The Effects of Static and Dynamic Visual Representations as Aids for Primary School Children in Tasks of Auditory Discrimination of Sound Patterns. An Intervention-based Study.

Jesus Tejada, Delia Serra


It has been proposed that non-conventional presentations of visual information could be very useful as a scaffolding strategy in the learning of Western music notation. As a result, this study has attempted to determine if there is any effect of static and dynamic presentation modes of visual information in the recognition of sound patterns. An intervention-based quasi-experimental design was adopted with two groups of fifth-grade students in a Spanish city. Students did tasks involving discrimination, auditory recognition and symbolic association of the sound patterns with non-musical representations, either static images (S group), or dynamic images (D group). The results showed neither statistically significant differences in the scores of D and S, nor influence of the covariates on the dependent variable, although statistically significant intra-group differences were found for both groups. This suggests that both types of graphic formats could be effective as digital learning mediators in the learning of Western musical notation.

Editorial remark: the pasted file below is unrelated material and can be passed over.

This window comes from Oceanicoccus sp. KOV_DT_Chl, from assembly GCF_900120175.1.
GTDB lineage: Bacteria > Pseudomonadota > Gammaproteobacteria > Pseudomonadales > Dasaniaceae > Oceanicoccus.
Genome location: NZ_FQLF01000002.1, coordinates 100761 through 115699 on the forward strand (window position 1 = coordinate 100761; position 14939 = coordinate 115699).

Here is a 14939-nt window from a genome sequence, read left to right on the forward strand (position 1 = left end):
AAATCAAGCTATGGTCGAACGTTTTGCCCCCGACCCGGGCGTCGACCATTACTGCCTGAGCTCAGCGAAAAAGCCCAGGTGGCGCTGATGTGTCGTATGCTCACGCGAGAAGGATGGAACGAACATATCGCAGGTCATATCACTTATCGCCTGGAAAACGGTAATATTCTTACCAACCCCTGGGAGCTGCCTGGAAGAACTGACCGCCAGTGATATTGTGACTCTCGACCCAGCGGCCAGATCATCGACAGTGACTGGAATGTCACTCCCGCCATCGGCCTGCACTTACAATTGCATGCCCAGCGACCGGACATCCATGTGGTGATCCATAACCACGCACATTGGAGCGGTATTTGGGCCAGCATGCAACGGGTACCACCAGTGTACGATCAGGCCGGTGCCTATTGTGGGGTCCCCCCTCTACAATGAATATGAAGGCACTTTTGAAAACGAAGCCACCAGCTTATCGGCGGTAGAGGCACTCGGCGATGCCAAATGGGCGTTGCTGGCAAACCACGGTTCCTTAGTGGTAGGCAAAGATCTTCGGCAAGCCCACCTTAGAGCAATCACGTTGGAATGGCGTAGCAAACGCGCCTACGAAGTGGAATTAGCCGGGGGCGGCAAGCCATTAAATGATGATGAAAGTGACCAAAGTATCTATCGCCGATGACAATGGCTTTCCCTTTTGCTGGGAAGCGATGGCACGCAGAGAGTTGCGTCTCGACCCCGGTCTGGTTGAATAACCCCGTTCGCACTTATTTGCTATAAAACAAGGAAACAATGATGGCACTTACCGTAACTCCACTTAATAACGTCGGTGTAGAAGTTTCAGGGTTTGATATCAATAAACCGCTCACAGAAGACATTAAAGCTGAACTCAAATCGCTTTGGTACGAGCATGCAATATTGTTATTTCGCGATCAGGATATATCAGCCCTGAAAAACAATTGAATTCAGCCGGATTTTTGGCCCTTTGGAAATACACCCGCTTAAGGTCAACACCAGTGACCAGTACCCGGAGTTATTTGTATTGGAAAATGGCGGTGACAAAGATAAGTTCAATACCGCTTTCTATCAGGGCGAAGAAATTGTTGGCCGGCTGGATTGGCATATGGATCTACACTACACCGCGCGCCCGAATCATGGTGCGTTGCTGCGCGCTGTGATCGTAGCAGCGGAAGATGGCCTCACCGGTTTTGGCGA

bimodality; static-dynamic presentation, discrimination of melodic patterns; music education

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Copyright (c) 2018 Jesus Tejada, Delia Serra

International Journal of Emerging Technologies in Learning (iJET) – eISSN: 1863-0383
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